Over at TheRegister, he's known as Captain Cyborg. They appear to have stopping putting up articles about him. I sorely miss reading about the insane antics of the Captain.

  • by slim ( 1652 ) <john@hartnu p . net> on Thursday October 07, 2010 @09:32AM (#33823674) Homepage

    I'm more interested to know if others think it's less of a living being.

    "It is still a challenge for scientists and philosophers to define life in unequivocal terms" (thanks Wikipedia)

    I think you might be able to describe the test tube full of cells that's "piloting" the robot as alive. It's made of biological cells. Presumably it consumes nutrients.

    Ethically, the most troublesome part is harvesting the cells from a rat foetus (which I suspect not many /. readers would object to.) From then on, it's at something like the level of a worm, if that.

  • Re:Human brains? (Score:4, Informative)

    by RadioElectric ( 1060098 ) on Thursday October 07, 2010 @10:03AM (#33824010)
    Continuity of the "self" is a very interesting question which was considered by the philosopher John Locke, among many others (I mention Locke here because Lost fans might be reading who hadn't realised the connection).

    I think most people are familiar with The Ship of Theseus [] in some form or another.
  • by gstoddart ( 321705 ) on Thursday October 07, 2010 @10:18AM (#33824240) Homepage

    So there must be messaging back into the rat. So the robot is to some extent controlling the rat brain.

    The rat is fully decoupled from this ... they scraped cells out of the rats brain, and hooked them up to electronics.

    There is absolutely no feedback into the rat. It's not even a rat brain anymore. The rat may well be defunct.

  • Block Diagrams (Score:4, Informative)

    by BJ_Covert_Action ( 1499847 ) on Thursday October 07, 2010 @01:21PM (#33826706) Homepage Journal
    It's too bad the article is so scant on details and so full of fanboyism. I would very much like to see the circuit diagrams and control system diagrams for this supposed neural control network. Kevin Warwick, if I remember correctly, has a history of making very bold claims and announcing certain successes that don't quite live up to his descriptions when viewed critically...or for that matter when viewed at all. Supposedly, he is using a feedback control system involving these neural cells to force some kind of output. I'd like to see that control scheme. Are the neurons part of the plant or part of the state estimator? Is he controlling rates, position, accelerations, or some combination therein? Are the state variables (velocity, acceleration, whatever) fed back into the neural network and compared against a predicted or commanded state? He is claiming to have developed a neuron based control system but there are absolutely no details about the control system itself so I am very wary of this claim.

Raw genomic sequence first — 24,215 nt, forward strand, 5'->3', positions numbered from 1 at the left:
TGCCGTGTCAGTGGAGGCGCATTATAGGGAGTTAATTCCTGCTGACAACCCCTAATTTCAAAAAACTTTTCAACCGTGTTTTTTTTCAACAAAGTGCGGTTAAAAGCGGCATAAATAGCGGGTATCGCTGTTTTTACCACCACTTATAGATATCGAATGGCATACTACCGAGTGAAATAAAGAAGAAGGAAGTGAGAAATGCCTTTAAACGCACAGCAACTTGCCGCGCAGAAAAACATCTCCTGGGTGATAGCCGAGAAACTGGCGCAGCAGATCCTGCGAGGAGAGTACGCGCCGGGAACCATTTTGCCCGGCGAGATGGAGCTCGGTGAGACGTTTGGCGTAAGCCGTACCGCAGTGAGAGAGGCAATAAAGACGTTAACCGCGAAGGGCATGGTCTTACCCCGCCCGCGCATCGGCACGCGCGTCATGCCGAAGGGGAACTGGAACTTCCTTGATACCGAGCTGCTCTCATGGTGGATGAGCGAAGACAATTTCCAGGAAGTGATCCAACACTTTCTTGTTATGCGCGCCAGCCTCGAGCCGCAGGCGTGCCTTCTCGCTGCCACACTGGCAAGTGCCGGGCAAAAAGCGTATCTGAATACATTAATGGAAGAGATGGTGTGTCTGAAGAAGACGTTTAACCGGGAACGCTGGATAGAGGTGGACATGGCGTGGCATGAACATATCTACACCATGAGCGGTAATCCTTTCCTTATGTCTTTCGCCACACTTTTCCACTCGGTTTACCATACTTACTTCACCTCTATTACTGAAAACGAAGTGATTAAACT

So far as I know, the only thing a neuron, or batch of neurons, can do is process an electrical signal from one end to another. If that's the case I fail to see how these neurons are controlling anything. I don't see how they could be used to calculate or predict any state at all. If all they are doing is transferring the analog signal from a batch of sensors, and then delivering those signals to a microcontroller or something, then they are not controlling the system at all, they are simply acting as biological wires. If they are rerouting sensory signals to various parts of the circuit based on level of input, that would be something worth noting, but I am not sure how a batch of neurons could do that. Furthermore, Rodney Brookes was able to do pretty much the same thing with transistor sets and analog sensors years ago when he developed his robotic bug it's not like such a control scheme hasn't been cooked up before. It would be great to see the details of the work to know what Warwick is actually up to this time, but I have a sneaking suspicion that his neural controller is nothing more than a classic analog or digital controller that uses a batch of neurons to transfer signals in the exact same manner that wires or a transistor bank could do. I want details.